Bills, Resolutions, Nominations, and Treaties: Characteristics and Examples of Use [November 16, 2020] [open pdf - 1MB]
From the Introduction: "Congress uses a bill or joint resolution to propose a law. A joint resolution is also used to propose an amendment to the U.S. Constitution. These legislative measures must be passed by both houses in identical form. Bills and joint resolutions not proposing a constitutional amendment are then presented to the President for approval or disapproval. To regulate its own internal affairs, or for other purposes where authority of law is not necessary, Congress uses a concurrent resolution (requiring adoption by both houses) or a simple resolution (requiring action only in the house of origin). The Senate also considers nominations and treaties. This 'executive business' is so called because it is transmitted by the President, who must obtain the advice and consent of the Senate before the nomination or treaty becomes effective."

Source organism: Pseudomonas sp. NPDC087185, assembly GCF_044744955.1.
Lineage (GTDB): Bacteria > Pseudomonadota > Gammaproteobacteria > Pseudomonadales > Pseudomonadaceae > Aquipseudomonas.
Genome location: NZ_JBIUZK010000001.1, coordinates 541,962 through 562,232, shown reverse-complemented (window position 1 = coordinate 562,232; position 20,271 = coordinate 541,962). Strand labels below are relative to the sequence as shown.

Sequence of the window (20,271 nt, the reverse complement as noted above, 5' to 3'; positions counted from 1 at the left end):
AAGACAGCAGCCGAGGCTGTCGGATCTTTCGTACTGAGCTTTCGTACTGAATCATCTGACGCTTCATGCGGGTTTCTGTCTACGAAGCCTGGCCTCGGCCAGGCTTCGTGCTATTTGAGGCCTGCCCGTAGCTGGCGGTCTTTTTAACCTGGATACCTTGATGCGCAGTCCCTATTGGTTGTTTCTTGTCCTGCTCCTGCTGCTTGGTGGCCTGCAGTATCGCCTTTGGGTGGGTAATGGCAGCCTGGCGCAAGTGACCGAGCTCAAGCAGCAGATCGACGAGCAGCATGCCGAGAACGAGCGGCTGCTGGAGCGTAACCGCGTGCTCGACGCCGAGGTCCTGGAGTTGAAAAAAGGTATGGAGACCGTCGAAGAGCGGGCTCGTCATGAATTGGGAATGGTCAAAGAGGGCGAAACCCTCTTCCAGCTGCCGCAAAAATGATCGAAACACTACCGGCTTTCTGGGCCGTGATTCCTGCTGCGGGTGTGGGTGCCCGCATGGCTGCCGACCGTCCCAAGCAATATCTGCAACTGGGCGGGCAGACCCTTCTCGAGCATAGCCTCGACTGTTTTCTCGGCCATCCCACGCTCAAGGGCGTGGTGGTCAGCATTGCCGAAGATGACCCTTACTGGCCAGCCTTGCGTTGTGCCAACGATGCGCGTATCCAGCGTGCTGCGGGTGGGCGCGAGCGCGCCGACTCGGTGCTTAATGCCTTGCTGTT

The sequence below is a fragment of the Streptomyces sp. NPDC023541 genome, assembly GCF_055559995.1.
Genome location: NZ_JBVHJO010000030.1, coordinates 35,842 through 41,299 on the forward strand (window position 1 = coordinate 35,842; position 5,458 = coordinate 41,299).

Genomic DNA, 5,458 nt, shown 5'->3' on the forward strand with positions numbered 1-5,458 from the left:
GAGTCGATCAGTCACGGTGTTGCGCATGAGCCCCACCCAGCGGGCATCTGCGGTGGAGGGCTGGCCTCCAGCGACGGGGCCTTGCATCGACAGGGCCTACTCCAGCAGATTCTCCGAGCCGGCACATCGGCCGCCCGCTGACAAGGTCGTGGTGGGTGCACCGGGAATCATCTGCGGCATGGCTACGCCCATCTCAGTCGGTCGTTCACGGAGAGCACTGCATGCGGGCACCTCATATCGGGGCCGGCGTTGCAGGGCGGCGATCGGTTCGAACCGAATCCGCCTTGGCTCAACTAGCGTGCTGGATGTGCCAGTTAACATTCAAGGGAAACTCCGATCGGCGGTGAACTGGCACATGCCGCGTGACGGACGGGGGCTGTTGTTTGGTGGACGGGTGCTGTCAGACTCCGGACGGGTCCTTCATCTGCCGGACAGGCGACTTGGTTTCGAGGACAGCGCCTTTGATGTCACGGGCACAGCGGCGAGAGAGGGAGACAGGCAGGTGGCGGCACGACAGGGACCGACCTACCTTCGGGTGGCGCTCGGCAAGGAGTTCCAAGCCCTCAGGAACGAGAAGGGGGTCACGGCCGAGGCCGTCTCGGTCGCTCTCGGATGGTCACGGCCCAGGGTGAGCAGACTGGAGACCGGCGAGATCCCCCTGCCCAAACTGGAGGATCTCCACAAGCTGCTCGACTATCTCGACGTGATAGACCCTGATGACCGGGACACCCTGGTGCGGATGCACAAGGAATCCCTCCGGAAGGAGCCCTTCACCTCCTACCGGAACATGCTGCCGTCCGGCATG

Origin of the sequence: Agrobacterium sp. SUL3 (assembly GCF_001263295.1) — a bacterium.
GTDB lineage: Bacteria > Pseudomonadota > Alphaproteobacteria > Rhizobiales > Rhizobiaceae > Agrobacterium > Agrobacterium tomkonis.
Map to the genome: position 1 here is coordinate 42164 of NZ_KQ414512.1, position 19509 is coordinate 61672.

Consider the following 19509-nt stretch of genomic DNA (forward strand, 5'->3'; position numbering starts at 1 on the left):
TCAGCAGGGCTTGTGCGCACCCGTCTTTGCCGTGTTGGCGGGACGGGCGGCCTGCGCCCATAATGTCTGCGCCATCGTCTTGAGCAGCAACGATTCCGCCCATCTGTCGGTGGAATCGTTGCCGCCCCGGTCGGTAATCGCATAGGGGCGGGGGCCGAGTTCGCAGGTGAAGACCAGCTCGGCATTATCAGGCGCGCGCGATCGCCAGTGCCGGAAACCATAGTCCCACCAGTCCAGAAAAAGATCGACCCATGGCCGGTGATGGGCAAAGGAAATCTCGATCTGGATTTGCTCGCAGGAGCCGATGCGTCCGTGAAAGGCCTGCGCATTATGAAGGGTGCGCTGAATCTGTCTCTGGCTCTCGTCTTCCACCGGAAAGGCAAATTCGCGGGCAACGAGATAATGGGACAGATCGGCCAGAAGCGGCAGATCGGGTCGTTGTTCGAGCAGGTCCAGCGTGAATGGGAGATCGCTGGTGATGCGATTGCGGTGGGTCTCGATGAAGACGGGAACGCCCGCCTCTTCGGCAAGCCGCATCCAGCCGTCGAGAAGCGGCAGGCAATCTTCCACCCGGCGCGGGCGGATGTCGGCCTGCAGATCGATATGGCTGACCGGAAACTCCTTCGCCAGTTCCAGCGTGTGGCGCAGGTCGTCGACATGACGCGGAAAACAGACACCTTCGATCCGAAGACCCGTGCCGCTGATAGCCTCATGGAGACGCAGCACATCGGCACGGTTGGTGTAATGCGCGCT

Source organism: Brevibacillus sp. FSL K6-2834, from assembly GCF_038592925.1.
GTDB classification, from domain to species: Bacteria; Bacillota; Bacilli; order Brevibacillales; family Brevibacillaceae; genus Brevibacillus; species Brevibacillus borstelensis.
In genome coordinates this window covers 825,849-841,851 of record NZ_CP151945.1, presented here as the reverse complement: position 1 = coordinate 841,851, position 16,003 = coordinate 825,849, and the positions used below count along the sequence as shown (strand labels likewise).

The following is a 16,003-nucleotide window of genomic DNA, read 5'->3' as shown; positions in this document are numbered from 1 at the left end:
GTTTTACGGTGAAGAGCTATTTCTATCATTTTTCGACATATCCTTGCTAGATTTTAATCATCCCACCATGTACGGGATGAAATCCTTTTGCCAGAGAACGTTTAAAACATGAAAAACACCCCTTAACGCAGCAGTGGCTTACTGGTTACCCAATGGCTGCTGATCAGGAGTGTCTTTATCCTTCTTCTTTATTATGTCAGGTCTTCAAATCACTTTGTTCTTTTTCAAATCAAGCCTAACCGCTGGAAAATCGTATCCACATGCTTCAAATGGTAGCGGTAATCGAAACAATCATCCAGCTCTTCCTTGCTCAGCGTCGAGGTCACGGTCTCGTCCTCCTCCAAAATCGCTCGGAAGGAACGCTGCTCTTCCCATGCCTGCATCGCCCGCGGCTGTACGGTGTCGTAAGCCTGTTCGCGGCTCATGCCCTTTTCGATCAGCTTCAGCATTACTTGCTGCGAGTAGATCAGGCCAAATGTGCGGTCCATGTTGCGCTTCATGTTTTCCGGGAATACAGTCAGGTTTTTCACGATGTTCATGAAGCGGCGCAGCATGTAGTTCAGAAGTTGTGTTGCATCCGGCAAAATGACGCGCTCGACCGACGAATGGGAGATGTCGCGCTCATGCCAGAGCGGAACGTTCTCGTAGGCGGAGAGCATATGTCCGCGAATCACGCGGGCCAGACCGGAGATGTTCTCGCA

CRS Report for Congress, R46603
Congressional Research Service: https://crsreports.congress.gov/